Deb’s Decoupaged Embroidery: Dr. Who Clock

Intrepid stitcher, Deb Ovall, discovered the Funk & Weber World blog while searching for info about decoupaging embroidery. She wanted to adhere a cross-stitch design to a clock face, but had never decoupaged before, let alone decoupaged embroidery.

I’ve fiddled around with decoupaged plastic cups and denim pocket bookmarks, as well as earrings and artist trading cards.

Check out Deb’s project:

Cross-stitched clock face, stitched by Deb Ovall

Dr. Who cross-stitched clock face. Fabric dyed by Deb; pattern stitched by Deb.

She started by dyeing her own Aida.

The cloth was white, 14-ct. Aida, and I ice-dyed it using a video I found on YouTube. You wet the cloth, bunch it up in a clump, place it on a rack over a tray, pile as many ice cubes on it as it will hold, sprinkle your powdered dye on the cubes, wait till the ice melts, rinse till clear, dry and iron. I didn’t do anything to set the color except iron it. I didn’t really care what it looked like, I just have so darn much white Aida and didn’t want to buy anything else!

Ah, anyone else have white fabric you’d like to dye? I sure do! And Deb’s fabric looks great, don’t you think?

The design is a pattern pdf from Cloudsfactory. I found a YouTube video for a different clockface that used a 10-inch clock, but when I tried to fit the design into the 10-inch clock I bought, it was 1/4 inch short, even as close as this cut is! Ten inches was the outside diameter, LOL!

I put the clock away and re-stitched the pattern on 16-ct, which fit a different clock I had: This board clock was $6 at a yard sale and had a 1/8-inch-thick plastic face that I peeled off. The clockworks still worked, so I removed them and fixed up the board.

Painting the clock base, Deb Ovall.

Painting the clock base, Deb Ovall.

Deb used an enamel spray paint to cover the wood base.

I knew about Modpodge but had never used it, so I was just groping in the dark all over the place here. That’s why I was glad to find your blog! Sometimes you just need one little push to go for it, eh?

Oh, I love pushing!

Deb purchased Fabric Mod Podge* for the project, unsure whether that was the best choice or not. Well, she was pretty confident it was the best choice for the fabric, but what about the painted wood base that the fabric would be adhered to?

What Plaid, the maker of Mod Podge, seems to recommend in this case is to prepare the fabric by coating it with Fabric Mod Podge, but then attach it to the painted wood base with regular Mod Podge.

Unlike me, however, Deb doesn’t have seven different kinds of decoupage medium in her arsenal, and I encouraged her to accept the risk and go for it. I’ve found all the Mod Podge formulas very forgiving and effective on a variety of surfaces. I figured the worst-case scenario would be that the fabric wouldn’t adhere well to the wood, and if that happened, she could have another go with regular Mod Podge.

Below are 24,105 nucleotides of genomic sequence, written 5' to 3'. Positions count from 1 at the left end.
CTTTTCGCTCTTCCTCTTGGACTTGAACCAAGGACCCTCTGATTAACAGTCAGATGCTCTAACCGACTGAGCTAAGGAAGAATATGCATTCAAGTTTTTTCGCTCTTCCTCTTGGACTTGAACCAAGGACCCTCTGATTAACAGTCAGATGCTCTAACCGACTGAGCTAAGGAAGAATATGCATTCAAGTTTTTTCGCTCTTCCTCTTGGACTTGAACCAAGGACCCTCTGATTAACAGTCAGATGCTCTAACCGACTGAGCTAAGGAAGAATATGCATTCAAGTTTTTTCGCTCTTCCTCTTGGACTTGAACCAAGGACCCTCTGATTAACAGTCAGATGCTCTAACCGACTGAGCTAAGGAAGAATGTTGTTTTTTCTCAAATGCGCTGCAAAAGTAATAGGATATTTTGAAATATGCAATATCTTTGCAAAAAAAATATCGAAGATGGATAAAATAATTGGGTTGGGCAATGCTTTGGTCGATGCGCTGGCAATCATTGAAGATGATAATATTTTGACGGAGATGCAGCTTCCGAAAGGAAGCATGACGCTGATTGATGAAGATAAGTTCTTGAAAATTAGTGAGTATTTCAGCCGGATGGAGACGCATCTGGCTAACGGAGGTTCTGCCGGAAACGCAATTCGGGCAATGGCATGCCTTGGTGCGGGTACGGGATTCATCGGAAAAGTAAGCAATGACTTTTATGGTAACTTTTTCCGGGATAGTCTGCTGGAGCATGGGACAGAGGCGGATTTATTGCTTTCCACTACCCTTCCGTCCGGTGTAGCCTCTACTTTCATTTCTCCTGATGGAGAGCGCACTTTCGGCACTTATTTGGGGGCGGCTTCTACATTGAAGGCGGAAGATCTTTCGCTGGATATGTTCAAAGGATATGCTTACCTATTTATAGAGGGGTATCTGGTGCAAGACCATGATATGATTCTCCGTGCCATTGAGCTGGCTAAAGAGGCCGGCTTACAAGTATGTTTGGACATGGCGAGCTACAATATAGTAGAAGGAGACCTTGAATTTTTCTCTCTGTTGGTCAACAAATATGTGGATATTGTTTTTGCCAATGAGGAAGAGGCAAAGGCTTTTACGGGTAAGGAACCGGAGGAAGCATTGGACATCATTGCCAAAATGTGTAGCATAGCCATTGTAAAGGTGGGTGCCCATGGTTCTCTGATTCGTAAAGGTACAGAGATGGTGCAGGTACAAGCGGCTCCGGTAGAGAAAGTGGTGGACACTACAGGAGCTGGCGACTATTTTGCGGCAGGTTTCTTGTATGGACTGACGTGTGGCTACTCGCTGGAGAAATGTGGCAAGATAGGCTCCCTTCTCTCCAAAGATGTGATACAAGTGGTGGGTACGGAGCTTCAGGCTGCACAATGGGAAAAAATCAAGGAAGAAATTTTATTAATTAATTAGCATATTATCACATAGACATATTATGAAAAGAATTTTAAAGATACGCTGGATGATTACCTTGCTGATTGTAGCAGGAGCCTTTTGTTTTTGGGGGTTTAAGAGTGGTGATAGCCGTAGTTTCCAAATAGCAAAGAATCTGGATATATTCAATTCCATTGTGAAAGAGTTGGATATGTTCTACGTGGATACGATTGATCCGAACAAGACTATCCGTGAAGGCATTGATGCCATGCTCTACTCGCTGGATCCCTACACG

Decoupaged-embroidery surface, Deb Ovall

Check out the shiny decoupaged surface of Deb’s clock.

The fabric podge did not come with any instructions except that to do an applique, you adhere it, wait at least two hours for it to dry, then seal with a fabric brush, working the medium into the applique. I had a small, new, 1-inch paintbrush so I used that and it worked well! This piece was a throw-away if I could not make this work, plus it’s a gift for someone who will love it no matter what, so it wasn’t too risky.

Completed Dr. Who clock, by Deb Ovall

The completed Dr. Who clock, by Deb Ovall. Note the silver trim around the fabric. A nice way to finish that edge.

It worked! The Mod Podge enhanced the contrast in the colors; I’m so happy! It also didn’t dull the silver trim around the design too much; that was the only thing I was afraid of. I only used one coat. This is the first thing I’ve ever Mod Podged so I had no idea what it would look like!

Well, I think it looks fantastic! Well done, Deb!

What do you think? Does this inspire you to decoupage embroidery? Leave a comment and let us know.

Want to see another fun decoupaged-embroidery sample? Check out Becca’s coffee-bean jar.

As always, if you give this a go, we want to know!

*Head’s up! The Mod Podge link to Amazon is an affiliate link. That means I might earn a small commission if you make a purchase through that link. Thank you!

7 Responses to “Deb’s Decoupaged Embroidery: Dr. Who Clock”

  1. Linda G

    Great job!!!

    November 11, 2016 @ 6:13 am
  2. Marg

    Fantastic job! I love your subject. I also dye my Aida, love the watercolor effects you can achieve. I use natural Aida, sometimes the white is bleached and doesn’t accept the dye as well. It is so much fun to just jump in feet first and experiment, the results can be surprising.

    November 11, 2016 @ 3:13 pm
  3. Karen Bacigalupo

    I love this. Wonderful job Deb.
    Dr. Who has been a favorite of mine since Tom Baker, who wouldn’t love his scarf.

    November 11, 2016 @ 3:14 pm
  4. Becca

    It is wonderful.

    November 11, 2016 @ 5:03 pm
  5. Deb O

    Thanks, y’all! So fun! I learned something new and the recipient was ecstatic, so finest kind!! πŸ™‚

    November 14, 2016 @ 5:05 pm
  6. Been doing this for years! There is a Needlework Finisher that is essentially the same as the Fabric ModPodge, but I have also had great results with using equal parts of water and white glue. No fabric or thread bleeds. It seals the fabric as well so you can trim very close to your stitched edge for cute cutout ournaments. My only complaint so far has been that the pieces do tend to curl a bit – no matter what “podge” I use. Letting them dry on waxed paper under heavy books seems to help.

    November 25, 2016 @ 6:46 am
  7. Deb O

    Thanks for the info! I don’t think I’ll be doing this much more, but we’ll see. Never hurts to learn a new way to frame. πŸ™‚

    November 25, 2016 @ 1:55 pm

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